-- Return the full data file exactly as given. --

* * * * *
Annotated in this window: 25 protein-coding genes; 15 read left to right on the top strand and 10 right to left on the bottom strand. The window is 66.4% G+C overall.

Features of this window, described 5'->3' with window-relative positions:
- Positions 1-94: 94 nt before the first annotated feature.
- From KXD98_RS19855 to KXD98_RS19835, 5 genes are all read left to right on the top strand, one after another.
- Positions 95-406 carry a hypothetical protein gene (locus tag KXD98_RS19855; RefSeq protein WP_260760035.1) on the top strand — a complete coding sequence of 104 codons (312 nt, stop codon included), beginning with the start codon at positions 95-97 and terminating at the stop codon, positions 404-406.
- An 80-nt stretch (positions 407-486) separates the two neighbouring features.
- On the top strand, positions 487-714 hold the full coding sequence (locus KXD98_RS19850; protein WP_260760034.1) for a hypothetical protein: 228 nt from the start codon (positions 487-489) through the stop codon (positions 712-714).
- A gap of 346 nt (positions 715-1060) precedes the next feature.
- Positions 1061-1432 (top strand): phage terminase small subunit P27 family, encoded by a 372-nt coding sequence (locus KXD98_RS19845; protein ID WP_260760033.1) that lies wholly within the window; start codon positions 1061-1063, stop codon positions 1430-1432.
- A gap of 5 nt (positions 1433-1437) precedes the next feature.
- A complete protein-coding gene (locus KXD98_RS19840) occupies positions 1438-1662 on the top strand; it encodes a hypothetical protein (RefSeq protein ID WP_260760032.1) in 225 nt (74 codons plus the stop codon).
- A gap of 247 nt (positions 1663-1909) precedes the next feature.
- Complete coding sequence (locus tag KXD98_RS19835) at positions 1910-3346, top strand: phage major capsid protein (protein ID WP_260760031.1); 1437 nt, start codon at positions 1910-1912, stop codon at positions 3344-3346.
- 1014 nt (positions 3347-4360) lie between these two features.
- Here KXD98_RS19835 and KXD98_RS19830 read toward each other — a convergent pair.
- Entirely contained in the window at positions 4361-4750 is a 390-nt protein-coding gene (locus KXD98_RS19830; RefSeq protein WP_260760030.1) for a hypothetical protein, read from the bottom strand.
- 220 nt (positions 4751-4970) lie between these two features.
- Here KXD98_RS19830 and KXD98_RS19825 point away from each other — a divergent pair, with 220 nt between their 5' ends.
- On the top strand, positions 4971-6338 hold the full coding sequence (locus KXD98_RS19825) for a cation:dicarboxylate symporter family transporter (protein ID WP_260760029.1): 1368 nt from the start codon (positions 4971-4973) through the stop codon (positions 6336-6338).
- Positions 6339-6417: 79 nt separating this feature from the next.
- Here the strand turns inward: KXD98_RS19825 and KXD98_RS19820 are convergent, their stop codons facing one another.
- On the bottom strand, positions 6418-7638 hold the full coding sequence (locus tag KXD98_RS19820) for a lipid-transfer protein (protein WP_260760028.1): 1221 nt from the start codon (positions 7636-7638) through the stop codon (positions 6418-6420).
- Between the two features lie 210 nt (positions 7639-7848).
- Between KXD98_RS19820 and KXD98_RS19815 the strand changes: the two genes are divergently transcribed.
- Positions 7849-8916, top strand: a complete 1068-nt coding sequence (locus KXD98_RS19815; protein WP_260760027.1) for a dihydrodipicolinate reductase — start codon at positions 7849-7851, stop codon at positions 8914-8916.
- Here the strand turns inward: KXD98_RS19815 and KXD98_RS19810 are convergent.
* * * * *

Annotated in this window: 25 protein-coding genes; 15 read left to right on the top strand and 10 right to left on the bottom strand. The window is 66.4% G+C overall.

Features of this window, described 5'->3' with window-relative positions:
- Positions 1-94: 94 nt before the first annotated feature.
- From KXD98_RS19855 to KXD98_RS19835, 5 genes are all read left to right on the top strand, one after another.
- Positions 95-406 carry a hypothetical protein gene (locus tag KXD98_RS19855; RefSeq protein WP_260760035.1) on the top strand — a complete coding sequence of 104 codons (312 nt, stop codon included), beginning with the start codon at positions 95-97 and terminating at the stop codon, positions 404-406.
- An 80-nt stretch (positions 407-486) separates the two neighbouring features.
- On the top strand, positions 487-714 hold the full coding sequence (locus KXD98_RS19850; protein WP_260760034.1) for a hypothetical protein: 228 nt from the start codon (positions 487-489) through the stop codon (positions 712-714).
- A gap of 346 nt (positions 715-1060) precedes the next feature.
- Positions 1061-1432 (top strand): phage terminase small subunit P27 family, encoded by a 372-nt coding sequence (locus KXD98_RS19845; protein ID WP_260760033.1) that lies wholly within the window; start codon positions 1061-1063, stop codon positions 1430-1432.
- A gap of 5 nt (positions 1433-1437) precedes the next feature.
- A complete protein-coding gene (locus KXD98_RS19840) occupies positions 1438-1662 on the top strand; it encodes a hypothetical protein (RefSeq protein ID WP_260760032.1) in 225 nt (74 codons plus the stop codon).
- A gap of 247 nt (positions 1663-1909) precedes the next feature.
- Complete coding sequence (locus tag KXD98_RS19835) at positions 1910-3346, top strand: phage major capsid protein (protein ID WP_260760031.1); 1437 nt, start codon at positions 1910-1912, stop codon at positions 3344-3346.
- 1014 nt (positions 3347-4360) lie between these two features.
- Here KXD98_RS19835 and KXD98_RS19830 read toward each other — a convergent pair.
- Entirely contained in the window at positions 4361-4750 is a 390-nt protein-coding gene (locus KXD98_RS19830; RefSeq protein WP_260760030.1) for a hypothetical protein, read from the bottom strand.
- 220 nt (positions 4751-4970) lie between these two features.
- Here KXD98_RS19830 and KXD98_RS19825 point away from each other — a divergent pair, with 220 nt between their 5' ends.
- On the top strand, positions 4971-6338 hold the full coding sequence (locus KXD98_RS19825) for a cation:dicarboxylate symporter family transporter (protein ID WP_260760029.1): 1368 nt from the start codon (positions 4971-4973) through the stop codon (positions 6336-6338).
- Positions 6339-6417: 79 nt separating this feature from the next.
- Here the strand turns inward: KXD98_RS19825 and KXD98_RS19820 are convergent, their stop codons facing one another.
- On the bottom strand, positions 6418-7638 hold the full coding sequence (locus tag KXD98_RS19820) for a lipid-transfer protein (protein WP_260760028.1): 1221 nt from the start codon (positions 7636-7638) through the stop codon (positions 6418-6420).
- Between the two features lie 210 nt (positions 7639-7848).
- Between KXD98_RS19820 and KXD98_RS19815 the strand changes: the two genes are divergently transcribed.
- Positions 7849-8916, top strand: a complete 1068-nt coding sequence (locus KXD98_RS19815; protein WP_260760027.1) for a dihydrodipicolinate reductase — start codon at positions 7849-7851, stop codon at positions 8914-8916.
- Here the strand turns inward: KXD98_RS19815 and KXD98_RS19810 are convergent.